Calling it quits

Starting a program and stopping it in less than 17 months. – Joe Pulizzi, founder, The Tilt

Paying to promote free content

Using paid advertising to generate page views of an ungated asset is a waste. Why? It tells me you’re not taking advantage of tried-and-true organic methods first – optimizing for search engines, involving influencers in your content, or creating high-quality content in the first place. – Dennis Shiao, founder, Attention Retention

Creating content without revenue objectives

Creating content for content’s sake might be the most significant waste of a content marketing budget. Creating content can be an essential part of a modern marketing strategy. Still, without a clear understanding that our content must drive revenue (and must be measured with that in mind), it’s easy to check the content marketing box without clearly understanding how (or if) our content contributes to sales. – Andrew Davis, author and keynote speaker, Monumental Shift

Ignoring the business impact

The biggest waste of content marketing budget is when it’s spent on content that lacks a clear business goal or isn’t being measured. If you create content that can be measured and tied to business results – and build your strategy on the business’ real needs – your budget will be well spent. Even when an initiative fails, you’ll learn how to use your budget more wisely next time. That, in itself, is worth the waste. – Inbar Yagur, vice president of marketing, GrowthSpace

Failing to plan well

Poor planning. Only spend time and money on projects that have clear end goals. Who is this content going to reach? How will they find it? What will they do after engaging with the content? How will you know if the project was successful? Know your expected outcomes before you start a project. – Penny Gralewski, senior director, product and portfolio marketing, DataRobot

Operating without a strategy

The biggest waste of a content marketing budget is spending and creating without a foundational strategy. Don’t just create. Create intentionally.

Do you know the audience segments you’re trying to reach? Do you know their channel preferences and content consumption behaviors? Have you thought deeply about what your brand voice should be? Have you built the content pillars of your program – the topics you’ll cover from a unique perspective and how they’ll add value to your audiences?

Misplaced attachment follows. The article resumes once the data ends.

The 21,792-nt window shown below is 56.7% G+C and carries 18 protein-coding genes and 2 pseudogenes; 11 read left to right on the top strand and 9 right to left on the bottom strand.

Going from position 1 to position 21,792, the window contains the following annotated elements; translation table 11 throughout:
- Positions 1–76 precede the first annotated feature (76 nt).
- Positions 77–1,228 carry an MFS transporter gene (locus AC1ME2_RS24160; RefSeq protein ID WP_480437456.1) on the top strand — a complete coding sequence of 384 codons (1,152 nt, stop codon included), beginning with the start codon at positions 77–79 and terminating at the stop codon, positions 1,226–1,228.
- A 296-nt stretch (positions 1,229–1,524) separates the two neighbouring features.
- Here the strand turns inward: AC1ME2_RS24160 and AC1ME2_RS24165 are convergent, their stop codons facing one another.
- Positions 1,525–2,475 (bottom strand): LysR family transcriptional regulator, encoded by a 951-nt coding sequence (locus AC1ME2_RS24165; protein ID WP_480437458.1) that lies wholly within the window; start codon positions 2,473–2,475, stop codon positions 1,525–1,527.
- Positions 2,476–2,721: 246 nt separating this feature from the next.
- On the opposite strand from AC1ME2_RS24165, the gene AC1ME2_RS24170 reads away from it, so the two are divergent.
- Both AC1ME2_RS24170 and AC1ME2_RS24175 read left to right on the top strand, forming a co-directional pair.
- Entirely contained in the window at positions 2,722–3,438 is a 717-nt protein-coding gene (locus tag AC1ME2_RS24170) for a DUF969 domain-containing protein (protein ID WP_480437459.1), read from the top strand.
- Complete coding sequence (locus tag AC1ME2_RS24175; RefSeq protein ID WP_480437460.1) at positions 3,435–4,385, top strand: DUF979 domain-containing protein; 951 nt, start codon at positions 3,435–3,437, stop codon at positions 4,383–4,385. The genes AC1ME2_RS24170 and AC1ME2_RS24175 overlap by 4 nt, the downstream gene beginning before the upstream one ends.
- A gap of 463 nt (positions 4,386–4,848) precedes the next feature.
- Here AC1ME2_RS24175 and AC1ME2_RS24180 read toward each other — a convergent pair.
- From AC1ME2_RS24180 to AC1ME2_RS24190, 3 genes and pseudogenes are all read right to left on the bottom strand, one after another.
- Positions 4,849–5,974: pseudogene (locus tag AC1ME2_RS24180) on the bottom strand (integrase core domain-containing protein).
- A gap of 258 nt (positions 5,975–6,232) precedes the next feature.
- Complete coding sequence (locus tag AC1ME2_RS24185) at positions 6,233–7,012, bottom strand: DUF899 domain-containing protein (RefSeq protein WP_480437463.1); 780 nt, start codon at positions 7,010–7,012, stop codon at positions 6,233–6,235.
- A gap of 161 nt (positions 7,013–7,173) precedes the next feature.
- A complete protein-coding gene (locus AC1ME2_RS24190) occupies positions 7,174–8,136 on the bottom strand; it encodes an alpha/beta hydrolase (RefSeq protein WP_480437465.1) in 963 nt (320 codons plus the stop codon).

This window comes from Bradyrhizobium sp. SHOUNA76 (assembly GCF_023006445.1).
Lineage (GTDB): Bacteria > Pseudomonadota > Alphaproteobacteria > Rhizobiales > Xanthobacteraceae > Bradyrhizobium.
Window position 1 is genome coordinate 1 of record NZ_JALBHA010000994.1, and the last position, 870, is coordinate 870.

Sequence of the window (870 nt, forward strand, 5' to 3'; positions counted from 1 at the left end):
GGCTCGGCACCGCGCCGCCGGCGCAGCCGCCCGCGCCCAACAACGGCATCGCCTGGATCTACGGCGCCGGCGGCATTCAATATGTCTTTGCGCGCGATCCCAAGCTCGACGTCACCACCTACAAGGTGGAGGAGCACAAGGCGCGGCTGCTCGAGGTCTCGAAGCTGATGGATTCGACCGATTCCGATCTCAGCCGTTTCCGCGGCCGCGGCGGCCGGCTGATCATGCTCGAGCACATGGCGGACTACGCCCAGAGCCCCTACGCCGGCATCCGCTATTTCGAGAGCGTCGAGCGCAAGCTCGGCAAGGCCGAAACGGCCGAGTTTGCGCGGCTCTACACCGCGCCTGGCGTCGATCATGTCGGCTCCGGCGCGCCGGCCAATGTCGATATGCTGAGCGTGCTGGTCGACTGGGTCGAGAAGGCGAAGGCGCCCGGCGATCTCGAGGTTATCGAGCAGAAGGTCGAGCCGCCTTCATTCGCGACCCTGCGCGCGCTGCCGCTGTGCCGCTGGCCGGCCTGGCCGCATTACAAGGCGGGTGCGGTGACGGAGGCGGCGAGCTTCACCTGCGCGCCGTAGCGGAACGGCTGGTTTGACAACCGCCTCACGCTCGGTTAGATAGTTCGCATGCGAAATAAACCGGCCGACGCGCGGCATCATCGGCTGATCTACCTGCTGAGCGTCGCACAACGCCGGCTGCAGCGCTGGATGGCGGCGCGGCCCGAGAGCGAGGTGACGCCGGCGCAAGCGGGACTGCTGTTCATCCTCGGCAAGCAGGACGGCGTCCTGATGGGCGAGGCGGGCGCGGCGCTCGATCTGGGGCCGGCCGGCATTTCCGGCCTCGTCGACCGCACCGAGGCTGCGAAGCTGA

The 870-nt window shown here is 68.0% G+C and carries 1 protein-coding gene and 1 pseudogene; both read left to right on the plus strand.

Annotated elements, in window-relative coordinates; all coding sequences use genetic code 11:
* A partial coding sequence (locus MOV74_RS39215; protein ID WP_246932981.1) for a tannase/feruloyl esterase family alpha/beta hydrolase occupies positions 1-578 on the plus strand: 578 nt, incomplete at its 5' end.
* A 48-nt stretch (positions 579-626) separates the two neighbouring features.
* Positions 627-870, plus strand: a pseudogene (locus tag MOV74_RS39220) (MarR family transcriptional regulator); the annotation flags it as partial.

These are just a few of the questions. If you don’t ask them, you set yourself up to create content nobody will read, view, hear, etc. If you build it, they won’t come unless you give them a reason to. – Chris Blose, founder, Chris Blose Content

Lacking a strong foundation

Creating content without a strategy can lead to waste. You need to outline what you’re going to say, who will care about it, where it should be delivered for maximum impact, and how it will be measured for success or improvement. Without assessing those factors, you are wasting valuable time and money. – Karen McFarlane, chief marketing officer, LetterShop

Over-creation and under-distribution

The biggest waste of budget in content marketing is over-creation and under-distribution. We don’t use these terms often, but we should include them in our daily conversations. Most content marketers love creating remarkable content but lack the focus or knowledge to create visibility for their content. Less content, more marketing. – Bert van Loon, strategist, CMFF

Forgoing a distribution plan

Not having a plan for distribution. You can create all the high-quality content you want, but if you don’t include spend for distribution, it’s all for naught. – Meg Coffey, managing director, Coffey & Tea

Thinking only about creation

The biggest waste is blowing your entire budget on content creation without dedicating any resources to content distribution. You can create the most interesting, audience-focused content, but without a distribution plan, it may as well not exist.

At a minimum, you should promote all content across your social media channels, in your email newsletters, and through paid advertising – including boosting your top-performing social posts. Every piece of content also should have at least three uses to best reach your target reader and enable them to consume the content in their preferred format. – Erika Heald, founder, lead consultant, Erika Heald Marketing Consulting

You can create the most audience-focused #content, but without a distribution plan, it may as well not exist, says @SFerika via @AnnGynn @CMIContent. #CMWorld Click To Tweet

Setting and forgetting

The biggest waste of any type of marketing budget is something you set and forget. Whether it’s the output of a creative or content agency, a paid social or influencer program, or content syndication, you need to monitor, learn, and evolve. Resist the temptation to stop paying attention to the things that are working. Continuous refinement can make well-performing programs generate even better results, and staying involved will avoid surprises and keep things from slipping off the rails while you’re not looking. – Monica Norton, head of content marketing, Yelp

Spending without reflection